I came out to my family on Father’s Day of 2008, at the Macaroni Grill by the Maine Mall.
To be fair, I didn’t plan it that way. It just sort of happened. See, I had recently broken up with a brief high school boyfriend. He was a really nice guy and I felt bad about it, but I’d come to the realization that I really wanted to hold hands only with girls, you know? I had told myself that, and I’d told him that, but I hadn’t figured out how to tell my family that by the time we went out to dinner for Father’s Day.
We were all making conversation around the dinner table when my mom started asking me why I’d broken up with the nice boyfriend. I gave a cagey response (or what 15-year-old Victoria thought for sure was cagey and obfuscating). But Mom pushed, and my brother needled, and finally I just exploded.
“Because I’M GAY!”
A moment of silence. Then – pandemonium.
“I’ve known you were gay since the day you were born!” my dad bellowed, before polishing off an entire bottle of wine and refusing to speak for the rest of the night. My mom asked me if I was dating anyone. My brother yelled “THIS WILL AFFECT MY LIFE” and tipped over sideways in his chair. (It did not, in fact, affect his life.) And in the middle of all this, my sister, who was 7 at the time, grabbed the waitress and ordered herself a second bowl of ice cream. (She has always been really good at spotting and then seizing opportunity.)
We have not been back to this particular Macaroni Grill.
I was worried that Dad was mad at me, because I’d ruined Father’s Day, but Mom said he just needed some time to process. And the next night, he called me into the living room and said, “Victoria, do you know what a father’s worst fear for his teenage daughter is?” And I said something along the lines of “Um, drunk driving?” And he said, “No. Pregnancy. And now I know that I never have to worry about that with you.”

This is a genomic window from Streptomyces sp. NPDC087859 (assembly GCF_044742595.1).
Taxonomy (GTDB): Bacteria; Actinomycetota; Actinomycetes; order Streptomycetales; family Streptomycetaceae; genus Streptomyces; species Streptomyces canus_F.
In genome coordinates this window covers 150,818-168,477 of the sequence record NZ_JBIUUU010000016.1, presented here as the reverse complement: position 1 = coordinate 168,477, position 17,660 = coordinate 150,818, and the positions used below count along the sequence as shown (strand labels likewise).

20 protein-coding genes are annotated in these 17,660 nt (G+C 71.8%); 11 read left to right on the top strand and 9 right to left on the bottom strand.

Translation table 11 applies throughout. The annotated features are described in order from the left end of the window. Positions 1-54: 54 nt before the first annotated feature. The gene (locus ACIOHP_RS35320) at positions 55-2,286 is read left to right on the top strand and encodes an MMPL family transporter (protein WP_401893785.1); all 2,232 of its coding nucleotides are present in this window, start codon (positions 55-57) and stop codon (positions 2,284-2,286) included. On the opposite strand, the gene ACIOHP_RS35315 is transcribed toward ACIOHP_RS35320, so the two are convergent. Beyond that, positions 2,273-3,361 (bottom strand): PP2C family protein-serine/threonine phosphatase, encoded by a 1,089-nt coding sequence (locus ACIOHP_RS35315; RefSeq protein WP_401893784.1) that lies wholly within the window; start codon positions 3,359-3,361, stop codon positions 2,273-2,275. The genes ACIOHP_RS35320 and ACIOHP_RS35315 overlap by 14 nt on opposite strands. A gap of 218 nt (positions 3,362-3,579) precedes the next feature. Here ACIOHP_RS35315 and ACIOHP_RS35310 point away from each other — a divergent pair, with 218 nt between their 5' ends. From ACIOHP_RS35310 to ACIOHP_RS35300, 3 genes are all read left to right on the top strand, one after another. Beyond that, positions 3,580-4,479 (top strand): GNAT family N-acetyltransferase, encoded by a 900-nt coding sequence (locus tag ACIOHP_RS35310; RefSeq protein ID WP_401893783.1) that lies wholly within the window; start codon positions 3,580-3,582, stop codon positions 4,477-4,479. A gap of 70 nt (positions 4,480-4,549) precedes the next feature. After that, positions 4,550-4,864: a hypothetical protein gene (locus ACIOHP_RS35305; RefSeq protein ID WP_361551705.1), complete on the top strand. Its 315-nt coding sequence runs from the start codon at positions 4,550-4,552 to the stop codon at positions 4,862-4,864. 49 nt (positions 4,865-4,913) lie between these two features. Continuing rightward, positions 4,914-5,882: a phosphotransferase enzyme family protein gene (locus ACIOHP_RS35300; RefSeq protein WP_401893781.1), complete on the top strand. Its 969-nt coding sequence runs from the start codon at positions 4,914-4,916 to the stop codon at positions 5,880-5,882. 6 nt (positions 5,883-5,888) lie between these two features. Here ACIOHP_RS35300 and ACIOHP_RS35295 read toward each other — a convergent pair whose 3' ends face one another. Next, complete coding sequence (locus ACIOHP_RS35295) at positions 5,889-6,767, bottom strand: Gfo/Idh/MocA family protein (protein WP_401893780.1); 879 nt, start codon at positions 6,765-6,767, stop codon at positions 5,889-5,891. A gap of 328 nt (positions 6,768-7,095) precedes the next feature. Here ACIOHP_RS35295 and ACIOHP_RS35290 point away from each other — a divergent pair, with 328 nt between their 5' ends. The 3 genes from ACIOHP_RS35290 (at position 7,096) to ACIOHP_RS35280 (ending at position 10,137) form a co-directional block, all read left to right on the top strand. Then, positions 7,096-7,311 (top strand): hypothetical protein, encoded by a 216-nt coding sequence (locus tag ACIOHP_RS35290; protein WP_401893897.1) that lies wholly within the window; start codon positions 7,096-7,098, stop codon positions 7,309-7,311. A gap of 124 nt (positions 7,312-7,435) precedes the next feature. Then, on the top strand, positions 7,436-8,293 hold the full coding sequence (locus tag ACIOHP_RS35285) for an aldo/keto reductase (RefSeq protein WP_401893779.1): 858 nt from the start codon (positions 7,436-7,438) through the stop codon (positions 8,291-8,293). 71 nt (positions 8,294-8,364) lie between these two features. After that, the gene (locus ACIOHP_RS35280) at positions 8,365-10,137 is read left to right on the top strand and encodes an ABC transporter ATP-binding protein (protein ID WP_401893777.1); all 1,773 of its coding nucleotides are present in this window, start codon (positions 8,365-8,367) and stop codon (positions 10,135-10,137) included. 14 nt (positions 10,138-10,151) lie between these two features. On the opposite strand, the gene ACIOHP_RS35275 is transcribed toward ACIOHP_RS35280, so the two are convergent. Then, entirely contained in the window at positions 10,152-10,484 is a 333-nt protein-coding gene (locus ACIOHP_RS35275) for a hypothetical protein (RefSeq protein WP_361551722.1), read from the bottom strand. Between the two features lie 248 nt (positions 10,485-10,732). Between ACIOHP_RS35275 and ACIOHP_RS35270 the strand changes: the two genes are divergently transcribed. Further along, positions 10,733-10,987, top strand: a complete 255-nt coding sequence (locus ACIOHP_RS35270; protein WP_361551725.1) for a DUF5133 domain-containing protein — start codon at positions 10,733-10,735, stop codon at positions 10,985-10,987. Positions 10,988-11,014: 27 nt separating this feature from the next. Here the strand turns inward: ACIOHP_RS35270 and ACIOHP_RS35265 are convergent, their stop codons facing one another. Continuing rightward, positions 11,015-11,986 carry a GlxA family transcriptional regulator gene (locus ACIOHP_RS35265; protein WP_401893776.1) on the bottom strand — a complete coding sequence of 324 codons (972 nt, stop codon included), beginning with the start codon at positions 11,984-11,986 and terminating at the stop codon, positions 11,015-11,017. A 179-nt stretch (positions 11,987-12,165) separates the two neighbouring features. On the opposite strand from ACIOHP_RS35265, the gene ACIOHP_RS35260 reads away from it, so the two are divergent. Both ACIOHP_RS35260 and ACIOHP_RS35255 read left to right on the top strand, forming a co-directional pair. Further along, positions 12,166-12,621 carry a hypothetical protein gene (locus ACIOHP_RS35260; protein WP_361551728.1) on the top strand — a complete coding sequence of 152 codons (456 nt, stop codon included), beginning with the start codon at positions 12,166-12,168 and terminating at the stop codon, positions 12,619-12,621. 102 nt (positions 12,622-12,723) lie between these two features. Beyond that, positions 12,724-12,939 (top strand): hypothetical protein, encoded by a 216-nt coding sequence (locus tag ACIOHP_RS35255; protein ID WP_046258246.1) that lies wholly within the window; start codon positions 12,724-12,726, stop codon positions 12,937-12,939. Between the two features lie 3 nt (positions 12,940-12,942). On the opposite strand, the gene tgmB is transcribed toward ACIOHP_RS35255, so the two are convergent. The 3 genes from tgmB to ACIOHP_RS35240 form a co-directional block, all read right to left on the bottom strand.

And of course then he told me that he loved me and always would, no matter what, and that I could be whoever I wanted to be and love whoever I wanted to love, and it’s was all the same and well and good to him. The sorts of things all fathers should say to their children when they come out. (So if you have a kid who you think is going to come out to you as anything that isn’t heterosexual or cisgender, please feel free to use the Ross Reaction as your guide point for how to handle it.)
We used to go to the Portland Pride parades together every year as a family. It was usually a little embarrassing for me, because I wanted to be a cool lesbian, not the person hanging around with her dad and her younger siblings, but now I wouldn’t change anything about those memories (well, OK, maybe all the Mardi Gras beads my dad insisted on wearing, I might change those). I was gay right up until, one random day, I suddenly found myself interested in men for the first time in my life. Really, it happened just like that. Shortly thereafter I met a man in a Rite-Aid and hoodwinked him into becoming my boyfriend. Which necessitated coming out to my parents, again. (This time I made sure not to do it on a major holiday.) My dad’s reaction was pretty much the same as the first time around: Was I pregnant? (No.) Was I using birth control? (Yes.) Well, OK then, honey, can’t wait to meet him.
This is my second Father’s Day without my father. I keep telling myself how I lucky I was that he was my dad, and that it is better to have a good dad for 25 years than a bad dad for 50. I work at Target and I think I’ve done a good job coping with the nonstop Father’s Day signs and ads, except when I see a mom and her kids in the stationery aisle, picking out a card for their dad. Then I have to go to the back room and take a few deep breaths.
Happy Father’s Day, everyone. I hope you enjoy it; and if you can’t (like myself), I hope you simply get through it (I’ll try). And if you think today is a good day to break some big news to your dad, well, you could do worse than Macaroni Grill. Probably.
Victoria Hugo-Vidal is a Maine millennial. She can be contacted at: